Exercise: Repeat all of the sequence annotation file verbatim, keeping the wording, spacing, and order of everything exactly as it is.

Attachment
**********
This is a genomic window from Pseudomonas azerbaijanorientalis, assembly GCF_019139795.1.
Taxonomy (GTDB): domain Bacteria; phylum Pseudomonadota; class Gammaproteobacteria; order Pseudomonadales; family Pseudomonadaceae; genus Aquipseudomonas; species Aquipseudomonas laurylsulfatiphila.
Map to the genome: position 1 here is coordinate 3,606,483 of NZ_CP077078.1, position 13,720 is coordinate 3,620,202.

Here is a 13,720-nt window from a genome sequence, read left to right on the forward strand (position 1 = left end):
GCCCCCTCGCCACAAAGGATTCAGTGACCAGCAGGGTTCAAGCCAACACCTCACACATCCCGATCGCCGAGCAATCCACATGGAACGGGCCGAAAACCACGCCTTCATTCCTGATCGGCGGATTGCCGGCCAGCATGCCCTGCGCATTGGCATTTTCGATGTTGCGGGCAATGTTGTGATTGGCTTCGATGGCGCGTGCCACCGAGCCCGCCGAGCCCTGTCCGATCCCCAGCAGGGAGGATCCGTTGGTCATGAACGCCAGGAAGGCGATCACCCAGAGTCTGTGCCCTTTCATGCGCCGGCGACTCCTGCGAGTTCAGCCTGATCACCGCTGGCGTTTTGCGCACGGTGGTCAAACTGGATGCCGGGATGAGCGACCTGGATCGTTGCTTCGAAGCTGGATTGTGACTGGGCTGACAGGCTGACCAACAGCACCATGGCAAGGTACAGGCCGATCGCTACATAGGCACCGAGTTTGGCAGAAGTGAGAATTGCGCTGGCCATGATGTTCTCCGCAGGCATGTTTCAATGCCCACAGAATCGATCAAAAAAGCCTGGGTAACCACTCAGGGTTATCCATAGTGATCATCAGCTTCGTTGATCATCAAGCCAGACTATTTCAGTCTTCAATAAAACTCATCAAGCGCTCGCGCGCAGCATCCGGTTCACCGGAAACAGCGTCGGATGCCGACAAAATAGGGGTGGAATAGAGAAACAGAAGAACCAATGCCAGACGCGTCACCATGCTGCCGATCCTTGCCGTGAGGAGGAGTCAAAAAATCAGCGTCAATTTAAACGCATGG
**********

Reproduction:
This is a genomic window from Pseudomonas azerbaijanorientalis, assembly GCF_019139795.1.
Taxonomy (GTDB): domain Bacteria; phylum Pseudomonadota; class Gammaproteobacteria; order Pseudomonadales; family Pseudomonadaceae; genus Aquipseudomonas; species Aquipseudomonas laurylsulfatiphila.
Map to the genome: position 1 here is coordinate 3,606,483 of NZ_CP077078.1, position 13,720 is coordinate 3,620,202.

Here is a 13,720-nt window from a genome sequence, read left to right on the forward strand (position 1 = left end):
GCCCCCTCGCCACAAAGGATTCAGTGACCAGCAGGGTTCAAGCCAACACCTCACACATCCCGATCGCCGAGCAATCCACATGGAACGGGCCGAAAACCACGCCTTCATTCCTGATCGGCGGATTGCCGGCCAGCATGCCCTGCGCATTGGCATTTTCGATGTTGCGGGCAATGTTGTGATTGGCTTCGATGGCGCGTGCCACCGAGCCCGCCGAGCCCTGTCCGATCCCCAGCAGGGAGGATCCGTTGGTCATGAACGCCAGGAAGGCGATCACCCAGAGTCTGTGCCCTTTCATGCGCCGGCGACTCCTGCGAGTTCAGCCTGATCACCGCTGGCGTTTTGCGCACGGTGGTCAAACTGGATGCCGGGATGAGCGACCTGGATCGTTGCTTCGAAGCTGGATTGTGACTGGGCTGACAGGCTGACCAACAGCACCATGGCAAGGTACAGGCCGATCGCTACATAGGCACCGAGTTTGGCAGAAGTGAGAATTGCGCTGGCCATGATGTTCTCCGCAGGCATGTTTCAATGCCCACAGAATCGATCAAAAAAGCCTGGGTAACCACTCAGGGTTATCCATAGTGATCATCAGCTTCGTTGATCATCAAGCCAGACTATTTCAGTCTTCAATAAAACTCATCAAGCGCTCGCGCGCAGCATCCGGTTCACCGGAAACAGCGTCGGATGCCGACAAAATAGGGGTGGAATAGAGAAACAGAAGAACCAATGCCAGACGCGTCACCATGCTGCCGATCCTTGCCGTGAGGAGGAGTCAAAAAATCAGCGTCAATTTAAACGCATGG